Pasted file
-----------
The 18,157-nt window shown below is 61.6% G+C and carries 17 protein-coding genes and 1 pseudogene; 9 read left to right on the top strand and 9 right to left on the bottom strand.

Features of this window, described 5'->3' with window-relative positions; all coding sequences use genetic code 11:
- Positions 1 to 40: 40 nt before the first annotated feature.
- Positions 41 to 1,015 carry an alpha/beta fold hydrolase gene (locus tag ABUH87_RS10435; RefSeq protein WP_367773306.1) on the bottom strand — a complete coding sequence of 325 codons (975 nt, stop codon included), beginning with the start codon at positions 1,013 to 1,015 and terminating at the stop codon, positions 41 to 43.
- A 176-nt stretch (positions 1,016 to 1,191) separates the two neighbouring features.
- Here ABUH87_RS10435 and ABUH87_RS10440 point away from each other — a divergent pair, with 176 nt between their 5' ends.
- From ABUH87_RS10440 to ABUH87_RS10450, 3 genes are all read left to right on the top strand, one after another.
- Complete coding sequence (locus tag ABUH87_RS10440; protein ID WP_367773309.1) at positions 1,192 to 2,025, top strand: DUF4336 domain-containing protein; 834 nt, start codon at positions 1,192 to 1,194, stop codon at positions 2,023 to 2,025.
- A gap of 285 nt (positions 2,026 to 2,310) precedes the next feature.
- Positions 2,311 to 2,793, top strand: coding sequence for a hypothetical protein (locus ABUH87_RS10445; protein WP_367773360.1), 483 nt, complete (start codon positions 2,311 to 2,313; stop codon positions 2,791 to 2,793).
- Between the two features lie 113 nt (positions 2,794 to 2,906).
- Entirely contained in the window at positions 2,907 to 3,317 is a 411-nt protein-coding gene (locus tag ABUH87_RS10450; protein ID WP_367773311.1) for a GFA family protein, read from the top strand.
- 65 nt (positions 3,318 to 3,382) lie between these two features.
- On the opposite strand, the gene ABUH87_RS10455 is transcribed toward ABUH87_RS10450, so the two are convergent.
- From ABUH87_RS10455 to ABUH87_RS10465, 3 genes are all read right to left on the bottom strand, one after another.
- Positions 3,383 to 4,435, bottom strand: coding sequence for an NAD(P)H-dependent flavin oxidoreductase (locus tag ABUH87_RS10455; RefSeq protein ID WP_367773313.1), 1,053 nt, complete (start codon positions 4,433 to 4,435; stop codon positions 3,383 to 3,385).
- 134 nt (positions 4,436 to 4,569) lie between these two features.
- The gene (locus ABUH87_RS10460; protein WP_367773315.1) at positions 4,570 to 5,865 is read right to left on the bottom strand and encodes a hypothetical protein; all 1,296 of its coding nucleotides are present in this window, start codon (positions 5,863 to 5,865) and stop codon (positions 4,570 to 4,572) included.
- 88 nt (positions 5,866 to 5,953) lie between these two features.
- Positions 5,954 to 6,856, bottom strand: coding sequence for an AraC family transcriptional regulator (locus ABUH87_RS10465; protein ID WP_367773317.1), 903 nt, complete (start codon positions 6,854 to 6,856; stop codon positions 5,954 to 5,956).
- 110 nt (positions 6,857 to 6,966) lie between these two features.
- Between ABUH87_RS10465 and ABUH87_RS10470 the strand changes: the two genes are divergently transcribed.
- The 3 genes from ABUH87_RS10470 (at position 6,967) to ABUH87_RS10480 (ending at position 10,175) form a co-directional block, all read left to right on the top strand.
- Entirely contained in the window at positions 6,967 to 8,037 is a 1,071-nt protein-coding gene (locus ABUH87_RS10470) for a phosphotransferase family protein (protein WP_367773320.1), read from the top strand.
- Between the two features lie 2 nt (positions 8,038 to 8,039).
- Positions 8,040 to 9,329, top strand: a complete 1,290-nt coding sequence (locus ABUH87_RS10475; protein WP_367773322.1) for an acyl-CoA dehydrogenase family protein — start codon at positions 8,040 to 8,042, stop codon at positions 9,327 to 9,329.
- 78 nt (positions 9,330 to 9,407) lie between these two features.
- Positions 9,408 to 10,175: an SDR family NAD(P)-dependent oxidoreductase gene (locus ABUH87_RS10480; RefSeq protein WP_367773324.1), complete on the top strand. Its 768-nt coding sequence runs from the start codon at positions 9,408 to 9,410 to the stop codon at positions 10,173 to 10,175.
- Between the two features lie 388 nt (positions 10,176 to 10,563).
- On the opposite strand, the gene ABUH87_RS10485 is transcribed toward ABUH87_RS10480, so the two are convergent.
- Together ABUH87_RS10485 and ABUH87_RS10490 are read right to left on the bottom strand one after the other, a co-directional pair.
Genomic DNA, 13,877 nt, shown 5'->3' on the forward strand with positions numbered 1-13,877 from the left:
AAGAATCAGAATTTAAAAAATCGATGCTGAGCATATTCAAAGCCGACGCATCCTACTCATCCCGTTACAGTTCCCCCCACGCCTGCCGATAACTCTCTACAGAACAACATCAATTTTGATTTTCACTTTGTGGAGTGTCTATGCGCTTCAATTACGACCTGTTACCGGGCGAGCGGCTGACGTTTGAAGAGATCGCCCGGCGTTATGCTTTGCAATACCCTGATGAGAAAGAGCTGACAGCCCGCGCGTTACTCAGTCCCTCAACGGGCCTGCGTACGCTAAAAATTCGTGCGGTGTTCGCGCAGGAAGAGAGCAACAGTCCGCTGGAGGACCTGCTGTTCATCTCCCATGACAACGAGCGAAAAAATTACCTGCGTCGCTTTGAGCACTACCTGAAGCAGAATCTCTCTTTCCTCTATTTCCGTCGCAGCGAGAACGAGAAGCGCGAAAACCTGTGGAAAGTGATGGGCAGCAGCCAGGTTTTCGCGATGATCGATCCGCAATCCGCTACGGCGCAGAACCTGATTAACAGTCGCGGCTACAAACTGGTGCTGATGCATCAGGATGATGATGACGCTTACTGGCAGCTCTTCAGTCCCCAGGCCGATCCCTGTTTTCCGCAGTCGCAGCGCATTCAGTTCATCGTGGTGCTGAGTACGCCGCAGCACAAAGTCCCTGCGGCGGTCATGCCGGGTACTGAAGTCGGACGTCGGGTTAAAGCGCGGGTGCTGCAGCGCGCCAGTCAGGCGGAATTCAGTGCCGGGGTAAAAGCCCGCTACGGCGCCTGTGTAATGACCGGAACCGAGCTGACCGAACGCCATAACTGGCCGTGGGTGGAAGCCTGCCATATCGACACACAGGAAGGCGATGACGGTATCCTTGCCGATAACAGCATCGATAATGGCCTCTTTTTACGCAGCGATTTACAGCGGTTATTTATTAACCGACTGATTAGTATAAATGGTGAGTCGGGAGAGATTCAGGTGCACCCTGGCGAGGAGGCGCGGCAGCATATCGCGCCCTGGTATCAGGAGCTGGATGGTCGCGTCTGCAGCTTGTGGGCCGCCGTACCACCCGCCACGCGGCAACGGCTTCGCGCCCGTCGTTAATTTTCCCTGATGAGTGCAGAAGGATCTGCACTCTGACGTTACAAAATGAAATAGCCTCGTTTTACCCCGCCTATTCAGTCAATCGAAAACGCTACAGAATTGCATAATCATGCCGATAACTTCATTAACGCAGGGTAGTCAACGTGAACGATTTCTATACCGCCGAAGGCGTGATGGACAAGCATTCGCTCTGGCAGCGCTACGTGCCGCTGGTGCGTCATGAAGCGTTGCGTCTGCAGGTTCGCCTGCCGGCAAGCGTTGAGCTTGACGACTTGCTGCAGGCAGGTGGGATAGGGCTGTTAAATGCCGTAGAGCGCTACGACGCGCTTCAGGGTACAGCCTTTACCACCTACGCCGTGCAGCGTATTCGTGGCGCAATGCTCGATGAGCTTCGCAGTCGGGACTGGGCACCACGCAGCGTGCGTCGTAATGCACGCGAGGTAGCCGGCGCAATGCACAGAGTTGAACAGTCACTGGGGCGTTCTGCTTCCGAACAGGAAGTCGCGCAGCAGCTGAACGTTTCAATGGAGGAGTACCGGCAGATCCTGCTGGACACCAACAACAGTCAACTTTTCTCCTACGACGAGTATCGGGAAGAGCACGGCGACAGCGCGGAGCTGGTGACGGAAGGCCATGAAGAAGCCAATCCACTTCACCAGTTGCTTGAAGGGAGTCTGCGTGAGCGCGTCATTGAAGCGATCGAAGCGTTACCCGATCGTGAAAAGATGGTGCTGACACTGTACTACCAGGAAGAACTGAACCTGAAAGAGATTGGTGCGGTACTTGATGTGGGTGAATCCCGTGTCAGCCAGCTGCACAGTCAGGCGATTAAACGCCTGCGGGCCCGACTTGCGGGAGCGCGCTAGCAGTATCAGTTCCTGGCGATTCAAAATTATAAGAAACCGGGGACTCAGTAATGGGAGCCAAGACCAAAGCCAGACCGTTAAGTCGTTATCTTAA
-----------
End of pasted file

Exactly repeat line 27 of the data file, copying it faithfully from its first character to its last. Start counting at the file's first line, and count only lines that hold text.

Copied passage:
- 78 nt (positions 9,330 to 9,407) lie between these two features.